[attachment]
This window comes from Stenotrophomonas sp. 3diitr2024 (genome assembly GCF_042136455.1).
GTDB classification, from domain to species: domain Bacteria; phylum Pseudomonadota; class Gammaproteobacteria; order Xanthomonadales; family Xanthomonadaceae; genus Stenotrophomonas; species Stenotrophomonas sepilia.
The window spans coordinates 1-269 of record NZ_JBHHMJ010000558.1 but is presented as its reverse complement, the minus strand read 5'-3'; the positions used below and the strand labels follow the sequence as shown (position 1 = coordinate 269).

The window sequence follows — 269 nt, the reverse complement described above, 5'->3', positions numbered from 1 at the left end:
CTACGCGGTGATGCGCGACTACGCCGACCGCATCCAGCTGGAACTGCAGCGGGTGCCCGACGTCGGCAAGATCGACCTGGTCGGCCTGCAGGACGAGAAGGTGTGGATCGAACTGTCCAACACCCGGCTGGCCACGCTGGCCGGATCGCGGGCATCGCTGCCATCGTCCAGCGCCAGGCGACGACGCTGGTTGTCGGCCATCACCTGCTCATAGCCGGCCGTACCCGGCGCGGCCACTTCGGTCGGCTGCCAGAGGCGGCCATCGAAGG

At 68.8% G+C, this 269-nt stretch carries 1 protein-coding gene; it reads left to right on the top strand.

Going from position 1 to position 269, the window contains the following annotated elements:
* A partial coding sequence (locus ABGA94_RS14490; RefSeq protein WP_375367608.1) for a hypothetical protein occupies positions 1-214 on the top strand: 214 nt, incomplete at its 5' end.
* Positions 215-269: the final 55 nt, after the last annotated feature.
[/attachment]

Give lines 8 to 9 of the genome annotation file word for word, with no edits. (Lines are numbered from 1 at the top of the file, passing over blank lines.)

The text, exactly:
* A partial coding sequence (locus ABGA94_RS14490; RefSeq protein WP_375367608.1) for a hypothetical protein occupies positions 1-214 on the top strand: 214 nt, incomplete at its 5' end.
* Positions 215-269: the final 55 nt, after the last annotated feature.